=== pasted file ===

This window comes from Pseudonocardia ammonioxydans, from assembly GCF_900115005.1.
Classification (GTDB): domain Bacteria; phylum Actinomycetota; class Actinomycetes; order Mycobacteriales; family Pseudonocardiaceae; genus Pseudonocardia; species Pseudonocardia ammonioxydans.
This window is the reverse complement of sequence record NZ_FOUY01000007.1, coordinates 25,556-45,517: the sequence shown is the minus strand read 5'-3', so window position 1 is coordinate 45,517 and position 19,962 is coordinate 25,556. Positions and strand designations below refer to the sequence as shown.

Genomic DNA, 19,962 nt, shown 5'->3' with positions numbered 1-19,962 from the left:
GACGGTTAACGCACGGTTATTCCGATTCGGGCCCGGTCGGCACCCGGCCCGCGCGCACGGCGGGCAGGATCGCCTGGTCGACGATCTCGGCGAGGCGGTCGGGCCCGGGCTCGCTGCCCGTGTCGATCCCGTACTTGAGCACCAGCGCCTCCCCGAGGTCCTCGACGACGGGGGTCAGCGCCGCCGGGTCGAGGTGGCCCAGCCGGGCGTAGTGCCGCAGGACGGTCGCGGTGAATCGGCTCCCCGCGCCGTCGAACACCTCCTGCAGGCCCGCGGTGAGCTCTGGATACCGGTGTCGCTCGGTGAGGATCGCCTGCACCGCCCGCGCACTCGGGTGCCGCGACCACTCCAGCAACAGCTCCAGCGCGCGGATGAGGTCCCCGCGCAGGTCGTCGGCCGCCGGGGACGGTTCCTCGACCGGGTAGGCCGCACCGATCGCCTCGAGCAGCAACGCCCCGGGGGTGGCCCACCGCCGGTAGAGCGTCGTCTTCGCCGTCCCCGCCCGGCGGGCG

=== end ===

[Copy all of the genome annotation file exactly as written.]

This window comes from Pseudonocardia ammonioxydans, from assembly GCF_900115005.1.
Classification (GTDB): domain Bacteria; phylum Actinomycetota; class Actinomycetes; order Mycobacteriales; family Pseudonocardiaceae; genus Pseudonocardia; species Pseudonocardia ammonioxydans.
This window is the reverse complement of sequence record NZ_FOUY01000007.1, coordinates 25,556-45,517: the sequence shown is the minus strand read 5'-3', so window position 1 is coordinate 45,517 and position 19,962 is coordinate 25,556. Positions and strand designations below refer to the sequence as shown.

Genomic DNA, 19,962 nt, shown 5'->3' with positions numbered 1-19,962 from the left:
GACGGTTAACGCACGGTTATTCCGATTCGGGCCCGGTCGGCACCCGGCCCGCGCGCACGGCGGGCAGGATCGCCTGGTCGACGATCTCGGCGAGGCGGTCGGGCCCGGGCTCGCTGCCCGTGTCGATCCCGTACTTGAGCACCAGCGCCTCCCCGAGGTCCTCGACGACGGGGGTCAGCGCCGCCGGGTCGAGGTGGCCCAGCCGGGCGTAGTGCCGCAGGACGGTCGCGGTGAATCGGCTCCCCGCGCCGTCGAACACCTCCTGCAGGCCCGCGGTGAGCTCTGGATACCGGTGTCGCTCGGTGAGGATCGCCTGCACCGCCCGCGCACTCGGGTGCCGCGACCACTCCAGCAACAGCTCCAGCGCGCGGATGAGGTCCCCGCGCAGGTCGTCGGCCGCCGGGGACGGTTCCTCGACCGGGTAGGCCGCACCGATCGCCTCGAGCAGCAACGCCCCGGGGGTGGCCCACCGCCGGTAGAGCGTCGTCTTCGCCGTCCCCGCCCGGCGGGCG